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317 Pa. Superior Ct. 244 (1983)

463 A.2d 1176

Donald KEELER v. INTERNATIONAL HARVESTER USED TRUCK CENTER, Harold B. Terry, Individually and t/d/b/a Terry Truck Center and James W. Eck. Appeal of James W. ECK.

Supreme Court of Pennsylvania.

Argued November 3, 1982.

Filed July 29, 1983.

*245 Emerson E. Yaw, Williamsport, for appellant.

Joseph Musto, Wilkes-Barre, for appellee.



This appeal arises out of an action for breach of express and implied warranties brought by Appellee Keeler against International Harvester Used Truck Center, Harold B. Terry and Appellant James W. Eck.

The action concerned a used 1975 Kenworth truck tractor which appellee had purchased from Terry in September of *246 1979. Terry had purchased the truck, for resale, from International Harvester in June of 1979. Appellant Eck advanced the money to Terry for the purchase of the truck. Title was placed in appellant's name. Terry and appellant agreed to split the profits from the resale. The possibility of a loss was not discussed. It was undisputed, however, that appellant was to be repaid the entire amount that he had advanced to Terry. Appellee claimed that the relationship between Terry and appellant constituted a joint venture with respect to the sale of the truck. If appellee is correct, appellant would be jointly liable with Terry for any breach of warranty. Appellant, on the other hand, maintained that his relationship with Terry was merely that of creditor and debtor.

At the conclusion of the trial, the court ruled, sua sponte, that the relationship between Terry and appellant was, as a matter of law, a joint venture and instructed the jury that if Terry was liable then appellant was also liable. In essence the court directed a verdict against Eck on the crucial issue of whether a joint venture existed. The jury returned a verdict for appellee against Terry and appellant in the amount of $52,102.00. No liability was found on the part of International Harvester. Post-trial motions were filed and denied. Terry did not appeal. This appeal by Eck is from the trial court's order entering judgment on the verdict.

The sole issue raised on appeal is whether the court erred in ruling that a joint venture existed as a matter of law. We agree with appellant that the question of whether a joint venture existed in this case should have been submitted to the jury. What constitutes a joint venture is a question of law; but whether a joint venture exists is generally a question of fact. 46 Am.Jur.2d Joint Ventures ยง 7.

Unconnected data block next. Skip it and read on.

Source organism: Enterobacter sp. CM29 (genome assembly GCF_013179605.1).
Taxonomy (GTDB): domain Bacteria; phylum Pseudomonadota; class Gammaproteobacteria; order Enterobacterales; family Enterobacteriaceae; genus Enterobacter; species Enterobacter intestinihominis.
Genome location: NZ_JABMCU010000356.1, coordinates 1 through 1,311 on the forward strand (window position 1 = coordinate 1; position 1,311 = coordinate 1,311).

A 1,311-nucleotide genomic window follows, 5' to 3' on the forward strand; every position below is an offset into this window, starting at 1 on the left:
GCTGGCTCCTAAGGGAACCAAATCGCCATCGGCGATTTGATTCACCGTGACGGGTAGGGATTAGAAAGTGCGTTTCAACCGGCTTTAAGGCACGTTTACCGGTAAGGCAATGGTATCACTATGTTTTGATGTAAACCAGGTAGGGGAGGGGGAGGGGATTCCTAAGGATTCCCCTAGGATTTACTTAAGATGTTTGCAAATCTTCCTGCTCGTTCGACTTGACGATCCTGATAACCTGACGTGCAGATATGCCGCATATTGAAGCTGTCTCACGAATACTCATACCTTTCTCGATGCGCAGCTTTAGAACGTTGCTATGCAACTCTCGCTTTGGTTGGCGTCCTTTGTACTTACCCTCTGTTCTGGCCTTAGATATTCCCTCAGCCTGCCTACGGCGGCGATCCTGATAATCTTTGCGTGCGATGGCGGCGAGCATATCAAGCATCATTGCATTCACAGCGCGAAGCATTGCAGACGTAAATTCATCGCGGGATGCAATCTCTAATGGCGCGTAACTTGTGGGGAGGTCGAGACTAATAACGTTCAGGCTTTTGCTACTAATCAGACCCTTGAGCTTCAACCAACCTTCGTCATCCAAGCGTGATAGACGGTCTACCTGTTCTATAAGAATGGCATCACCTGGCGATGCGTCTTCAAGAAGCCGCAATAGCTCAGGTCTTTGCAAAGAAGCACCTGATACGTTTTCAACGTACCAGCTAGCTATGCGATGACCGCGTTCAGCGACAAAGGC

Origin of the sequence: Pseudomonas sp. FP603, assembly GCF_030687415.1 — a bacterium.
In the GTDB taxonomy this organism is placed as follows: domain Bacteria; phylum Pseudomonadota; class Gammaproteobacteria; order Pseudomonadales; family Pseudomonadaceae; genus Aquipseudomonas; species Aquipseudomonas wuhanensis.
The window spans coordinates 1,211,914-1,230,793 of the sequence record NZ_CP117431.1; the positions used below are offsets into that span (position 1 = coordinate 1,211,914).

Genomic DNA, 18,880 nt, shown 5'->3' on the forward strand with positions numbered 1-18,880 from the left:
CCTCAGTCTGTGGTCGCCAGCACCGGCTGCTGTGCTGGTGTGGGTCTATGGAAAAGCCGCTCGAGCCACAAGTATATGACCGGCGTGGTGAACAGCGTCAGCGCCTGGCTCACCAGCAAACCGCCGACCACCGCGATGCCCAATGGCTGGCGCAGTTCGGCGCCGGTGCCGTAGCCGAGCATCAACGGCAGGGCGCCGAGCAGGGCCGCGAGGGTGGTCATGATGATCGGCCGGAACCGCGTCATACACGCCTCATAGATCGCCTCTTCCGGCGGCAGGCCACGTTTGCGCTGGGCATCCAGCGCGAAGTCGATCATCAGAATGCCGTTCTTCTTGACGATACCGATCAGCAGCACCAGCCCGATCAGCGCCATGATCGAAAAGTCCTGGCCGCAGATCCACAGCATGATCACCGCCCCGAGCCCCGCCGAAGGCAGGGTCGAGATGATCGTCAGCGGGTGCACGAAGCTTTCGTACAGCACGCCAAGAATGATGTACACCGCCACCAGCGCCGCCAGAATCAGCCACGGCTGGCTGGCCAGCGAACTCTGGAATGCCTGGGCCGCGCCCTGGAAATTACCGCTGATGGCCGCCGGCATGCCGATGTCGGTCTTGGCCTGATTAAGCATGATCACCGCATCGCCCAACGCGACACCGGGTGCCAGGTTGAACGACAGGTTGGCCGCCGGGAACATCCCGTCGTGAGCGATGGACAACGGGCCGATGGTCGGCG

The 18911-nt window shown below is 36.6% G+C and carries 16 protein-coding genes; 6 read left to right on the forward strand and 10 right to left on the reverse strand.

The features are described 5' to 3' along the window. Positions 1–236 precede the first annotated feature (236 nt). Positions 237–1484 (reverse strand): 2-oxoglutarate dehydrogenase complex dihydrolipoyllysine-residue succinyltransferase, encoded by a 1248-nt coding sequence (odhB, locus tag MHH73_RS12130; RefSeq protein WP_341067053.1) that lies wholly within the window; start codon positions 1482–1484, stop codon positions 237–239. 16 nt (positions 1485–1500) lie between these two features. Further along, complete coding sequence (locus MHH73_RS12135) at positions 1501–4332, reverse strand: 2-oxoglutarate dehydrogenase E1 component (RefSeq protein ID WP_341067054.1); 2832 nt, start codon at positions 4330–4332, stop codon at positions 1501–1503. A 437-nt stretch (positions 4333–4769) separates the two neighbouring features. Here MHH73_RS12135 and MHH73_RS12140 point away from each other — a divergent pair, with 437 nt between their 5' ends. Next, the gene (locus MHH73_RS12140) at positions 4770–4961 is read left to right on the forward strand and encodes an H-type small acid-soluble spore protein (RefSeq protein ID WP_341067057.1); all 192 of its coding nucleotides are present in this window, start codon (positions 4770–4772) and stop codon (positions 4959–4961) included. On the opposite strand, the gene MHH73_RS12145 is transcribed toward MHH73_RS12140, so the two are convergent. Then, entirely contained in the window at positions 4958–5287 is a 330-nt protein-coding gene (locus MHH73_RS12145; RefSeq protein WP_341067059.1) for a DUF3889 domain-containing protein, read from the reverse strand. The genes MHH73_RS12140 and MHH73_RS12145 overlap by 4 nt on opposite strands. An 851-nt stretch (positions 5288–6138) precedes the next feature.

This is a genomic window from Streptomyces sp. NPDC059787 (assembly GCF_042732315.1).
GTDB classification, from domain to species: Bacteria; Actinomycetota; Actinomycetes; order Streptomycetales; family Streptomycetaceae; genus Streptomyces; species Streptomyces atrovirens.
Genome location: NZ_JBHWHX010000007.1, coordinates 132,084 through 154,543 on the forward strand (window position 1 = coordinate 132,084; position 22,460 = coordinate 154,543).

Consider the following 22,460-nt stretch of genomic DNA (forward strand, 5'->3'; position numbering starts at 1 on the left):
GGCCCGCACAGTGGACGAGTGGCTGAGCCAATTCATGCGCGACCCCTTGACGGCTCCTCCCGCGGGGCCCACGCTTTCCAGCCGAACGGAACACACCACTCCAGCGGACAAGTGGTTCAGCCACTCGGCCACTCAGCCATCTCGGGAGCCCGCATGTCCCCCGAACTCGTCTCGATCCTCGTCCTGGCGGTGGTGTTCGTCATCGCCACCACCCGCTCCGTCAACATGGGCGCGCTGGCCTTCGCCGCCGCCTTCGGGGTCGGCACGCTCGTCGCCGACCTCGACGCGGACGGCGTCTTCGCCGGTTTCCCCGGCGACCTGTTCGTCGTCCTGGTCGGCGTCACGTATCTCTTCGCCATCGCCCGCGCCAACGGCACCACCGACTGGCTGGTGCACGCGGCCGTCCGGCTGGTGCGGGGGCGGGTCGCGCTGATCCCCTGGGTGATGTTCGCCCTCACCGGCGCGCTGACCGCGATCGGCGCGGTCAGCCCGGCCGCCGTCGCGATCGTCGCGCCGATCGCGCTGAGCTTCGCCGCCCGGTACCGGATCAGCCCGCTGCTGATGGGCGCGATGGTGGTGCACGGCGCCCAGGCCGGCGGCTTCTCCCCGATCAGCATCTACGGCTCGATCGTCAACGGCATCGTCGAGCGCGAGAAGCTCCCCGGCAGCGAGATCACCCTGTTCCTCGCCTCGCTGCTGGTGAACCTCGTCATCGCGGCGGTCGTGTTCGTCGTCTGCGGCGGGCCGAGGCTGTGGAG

To constitute a joint venture, certain factors are essential:

1) Each party to the venture must make a contribution, not necessarily of capital, but by way of services, skill, knowledge, materials or money; 2) Profits must be shared among the parties; *247 3) There must be a joint proprietary interest and a right of mutual control over the subject matter of the enterprise; 4) Usually, there is a single business transaction rather than a general and continuous transaction.

McRoberts v. Phelps, 391 Pa. 591, 138 A.2d 439 (1958).

The trial court is correct in pointing out that evidence of all the above-mentioned factors was introduced at trial. However, this merely means that the jury could find that a joint venture existed. It does not mean, however, that they must make such a finding.

The existence of a joint venture depends on the facts and circumstances of each particular case. Id., 391 Pa. at 600, 138 A.2d at 444. It's existence or non-existence depends upon what the parties intended in associating together. Id., 391 Pa. at 598, 138 A.2d at 443.

In this case, what the parties intended when entering into their oral agreement was in dispute. This was an issue of fact and therefore was for the jury to resolve. Martin v. Soblotny, 296 Pa.Super. 145, 442 A.2d 700 (1982). There was sufficient evidence from which the jury could have inferred that the parties intended a joint venture with respect to the sale of the truck. On the other hand, there was testimony which would have supported a finding that no joint venture existed and that the relationship was merely that of debtor and creditor. When the trial court is presented with a choice between two reasonable inferences, the case must be submitted to the jury. Lavely v. Wolota, 253 Pa.Super. 196, 384 A.2d 1298 (1978). When deciding whether or not to direct a verdict against a party, the trial court is required to view the evidence in the light most favorable to the party against whom the verdict is directed. The court must accept as true all evidence and proper inferences therefrom which tend to support the contention of the party against whom the ruling is made. All contrary evidence and inferences must be disregarded. Correll v. Werner, 293 Pa.Super. 88, 437 A.2d 1004 (1981). Viewed in *248 this light, the record in this case does not support the trial court's ruling.

Order reversed and case remanded for a new trial.